Another type of anemia, called megaloblastic anemia, is caused by a deficiency in vitamin B12 or folic acid. These vitamins are important for the production of red blood cells, and a deficiency can lead to the production of larger, abnormal cells that do not function properly. Megaloblastic anemia can be treated with vitamin B12 or folic acid supplements, or by receiving these vitamins through injections.

In some cases, anemia may be caused by chronic diseases such as kidney disease, cancer, or HIV/AIDS. These conditions can interfere with the body’s ability to produce red blood cells, leading to anemia. Treatment for anemia caused by chronic diseases may involve treating the underlying condition, as well as medications to stimulate the production of red blood cells.

It’s important for people with anemia to manage their condition properly to avoid complications. This may involve making dietary changes to increase iron and vitamin intake, taking supplements as prescribed, and regularly monitoring blood cell counts. It’s also important to avoid medications that can interfere with the production of red blood cells, such as nonsteroidal anti-inflammatory drugs (NSAIDs) and aspirin.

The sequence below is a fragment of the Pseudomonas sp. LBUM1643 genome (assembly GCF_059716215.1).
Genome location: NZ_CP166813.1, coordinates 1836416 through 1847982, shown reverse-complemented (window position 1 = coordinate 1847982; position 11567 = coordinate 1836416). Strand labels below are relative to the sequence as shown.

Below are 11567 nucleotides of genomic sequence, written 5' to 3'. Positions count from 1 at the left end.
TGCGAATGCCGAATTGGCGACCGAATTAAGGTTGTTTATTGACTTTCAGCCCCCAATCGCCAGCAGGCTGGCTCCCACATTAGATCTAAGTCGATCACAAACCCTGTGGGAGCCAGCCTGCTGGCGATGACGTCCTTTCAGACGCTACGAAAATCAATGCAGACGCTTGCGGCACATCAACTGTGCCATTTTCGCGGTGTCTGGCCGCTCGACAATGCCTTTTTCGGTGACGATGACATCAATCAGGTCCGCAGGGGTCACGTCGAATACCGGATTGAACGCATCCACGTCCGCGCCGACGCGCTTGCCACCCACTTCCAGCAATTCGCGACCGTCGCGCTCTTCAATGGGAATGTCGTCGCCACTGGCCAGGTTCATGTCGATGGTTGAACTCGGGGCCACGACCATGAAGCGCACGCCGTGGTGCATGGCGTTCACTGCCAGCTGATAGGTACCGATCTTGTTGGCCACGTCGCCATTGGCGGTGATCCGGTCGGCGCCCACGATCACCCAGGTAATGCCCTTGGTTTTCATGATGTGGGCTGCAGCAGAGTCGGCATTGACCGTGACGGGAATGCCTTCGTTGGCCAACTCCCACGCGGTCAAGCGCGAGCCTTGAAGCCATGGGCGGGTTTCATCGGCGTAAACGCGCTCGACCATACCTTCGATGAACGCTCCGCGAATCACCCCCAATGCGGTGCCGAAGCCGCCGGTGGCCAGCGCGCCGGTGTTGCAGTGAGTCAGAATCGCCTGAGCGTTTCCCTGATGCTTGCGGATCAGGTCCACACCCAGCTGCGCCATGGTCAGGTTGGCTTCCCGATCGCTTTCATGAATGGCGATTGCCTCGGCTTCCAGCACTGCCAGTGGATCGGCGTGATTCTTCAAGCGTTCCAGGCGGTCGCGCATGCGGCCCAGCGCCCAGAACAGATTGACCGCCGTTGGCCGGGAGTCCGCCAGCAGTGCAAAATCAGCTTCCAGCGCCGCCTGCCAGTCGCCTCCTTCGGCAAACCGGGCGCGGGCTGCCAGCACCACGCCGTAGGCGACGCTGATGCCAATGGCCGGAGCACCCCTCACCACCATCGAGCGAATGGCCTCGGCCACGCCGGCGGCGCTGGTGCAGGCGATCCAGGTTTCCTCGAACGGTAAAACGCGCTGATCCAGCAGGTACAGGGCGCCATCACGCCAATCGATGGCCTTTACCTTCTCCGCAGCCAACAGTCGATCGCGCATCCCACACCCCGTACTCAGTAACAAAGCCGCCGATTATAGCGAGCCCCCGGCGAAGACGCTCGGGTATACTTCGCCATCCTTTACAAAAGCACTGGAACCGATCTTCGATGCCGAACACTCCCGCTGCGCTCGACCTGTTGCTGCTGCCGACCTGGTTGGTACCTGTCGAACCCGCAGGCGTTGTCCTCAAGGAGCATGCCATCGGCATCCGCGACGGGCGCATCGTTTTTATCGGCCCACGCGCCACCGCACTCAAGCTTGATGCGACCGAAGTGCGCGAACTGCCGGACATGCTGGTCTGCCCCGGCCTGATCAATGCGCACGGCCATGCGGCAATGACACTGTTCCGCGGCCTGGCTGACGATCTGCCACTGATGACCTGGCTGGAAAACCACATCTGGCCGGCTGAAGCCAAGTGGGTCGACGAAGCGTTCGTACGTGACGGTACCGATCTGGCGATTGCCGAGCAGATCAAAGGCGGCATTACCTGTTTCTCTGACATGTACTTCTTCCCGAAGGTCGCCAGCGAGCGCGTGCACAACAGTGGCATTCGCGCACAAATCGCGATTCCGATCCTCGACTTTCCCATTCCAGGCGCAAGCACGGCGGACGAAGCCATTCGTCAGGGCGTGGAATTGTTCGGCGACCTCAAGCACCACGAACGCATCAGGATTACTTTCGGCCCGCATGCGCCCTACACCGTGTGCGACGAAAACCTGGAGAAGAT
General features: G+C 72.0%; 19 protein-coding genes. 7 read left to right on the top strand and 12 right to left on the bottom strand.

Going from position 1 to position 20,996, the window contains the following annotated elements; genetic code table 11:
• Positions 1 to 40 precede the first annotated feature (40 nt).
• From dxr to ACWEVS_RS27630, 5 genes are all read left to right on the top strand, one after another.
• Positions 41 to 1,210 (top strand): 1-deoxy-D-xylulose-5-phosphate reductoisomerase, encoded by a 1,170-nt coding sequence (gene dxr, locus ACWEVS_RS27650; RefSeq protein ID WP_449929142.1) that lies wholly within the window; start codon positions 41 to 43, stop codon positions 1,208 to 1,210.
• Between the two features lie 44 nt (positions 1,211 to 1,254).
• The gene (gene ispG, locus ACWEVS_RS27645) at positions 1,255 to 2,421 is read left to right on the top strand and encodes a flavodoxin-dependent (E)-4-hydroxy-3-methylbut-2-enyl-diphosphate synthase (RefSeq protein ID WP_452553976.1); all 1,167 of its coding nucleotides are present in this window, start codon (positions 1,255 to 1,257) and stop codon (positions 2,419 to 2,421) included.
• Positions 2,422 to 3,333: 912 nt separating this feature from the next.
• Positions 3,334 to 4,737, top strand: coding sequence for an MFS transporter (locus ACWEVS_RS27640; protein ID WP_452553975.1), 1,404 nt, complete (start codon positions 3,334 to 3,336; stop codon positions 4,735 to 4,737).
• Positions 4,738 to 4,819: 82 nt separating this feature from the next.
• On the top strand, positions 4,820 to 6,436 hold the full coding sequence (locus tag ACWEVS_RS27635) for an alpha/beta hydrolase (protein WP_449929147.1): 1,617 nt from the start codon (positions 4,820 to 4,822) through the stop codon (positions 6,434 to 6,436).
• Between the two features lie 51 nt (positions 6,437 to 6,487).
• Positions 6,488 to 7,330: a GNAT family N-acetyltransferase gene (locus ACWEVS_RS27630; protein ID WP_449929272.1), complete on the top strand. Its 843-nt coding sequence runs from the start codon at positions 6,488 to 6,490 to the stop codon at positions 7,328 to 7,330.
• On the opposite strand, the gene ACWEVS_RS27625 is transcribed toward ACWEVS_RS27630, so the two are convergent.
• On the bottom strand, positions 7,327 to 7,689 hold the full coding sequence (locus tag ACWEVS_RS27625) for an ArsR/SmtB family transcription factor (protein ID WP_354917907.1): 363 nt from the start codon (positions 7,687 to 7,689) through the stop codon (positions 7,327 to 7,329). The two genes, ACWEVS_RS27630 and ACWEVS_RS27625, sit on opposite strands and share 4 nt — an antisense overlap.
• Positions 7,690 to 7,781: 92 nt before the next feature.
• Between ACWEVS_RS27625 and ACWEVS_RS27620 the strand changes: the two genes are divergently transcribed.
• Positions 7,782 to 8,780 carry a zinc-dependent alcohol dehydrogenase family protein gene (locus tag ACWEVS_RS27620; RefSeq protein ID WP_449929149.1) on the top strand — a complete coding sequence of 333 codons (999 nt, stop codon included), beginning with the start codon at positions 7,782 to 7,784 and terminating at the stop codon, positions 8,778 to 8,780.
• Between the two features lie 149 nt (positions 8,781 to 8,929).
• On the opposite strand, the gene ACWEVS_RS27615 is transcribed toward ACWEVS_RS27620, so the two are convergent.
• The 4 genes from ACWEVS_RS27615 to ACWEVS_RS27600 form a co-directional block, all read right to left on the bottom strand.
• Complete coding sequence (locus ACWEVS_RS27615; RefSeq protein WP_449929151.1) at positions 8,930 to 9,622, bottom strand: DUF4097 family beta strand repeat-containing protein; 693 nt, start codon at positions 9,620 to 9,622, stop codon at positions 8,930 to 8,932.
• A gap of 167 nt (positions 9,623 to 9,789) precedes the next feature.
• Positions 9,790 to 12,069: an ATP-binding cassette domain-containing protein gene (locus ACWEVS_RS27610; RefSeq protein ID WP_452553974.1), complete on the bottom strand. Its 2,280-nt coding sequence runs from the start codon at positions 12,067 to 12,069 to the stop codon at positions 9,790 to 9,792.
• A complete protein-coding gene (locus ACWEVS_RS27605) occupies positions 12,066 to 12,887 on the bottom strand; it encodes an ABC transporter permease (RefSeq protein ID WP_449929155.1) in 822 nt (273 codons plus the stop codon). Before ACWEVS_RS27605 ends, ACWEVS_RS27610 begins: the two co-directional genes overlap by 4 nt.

Living with anemia can be challenging, but with proper management and treatment, people with this condition can lead full and active lives. If you think you may have anemia or if you have been diagnosed with this condition, it’s important to talk to your doctor and follow their recommendations for treatment. By working together, we can help you manage your anemia and improve your quality of life.

From Injured and Bedridden to Stronger Than Ever: My Journey with Bodyweight Training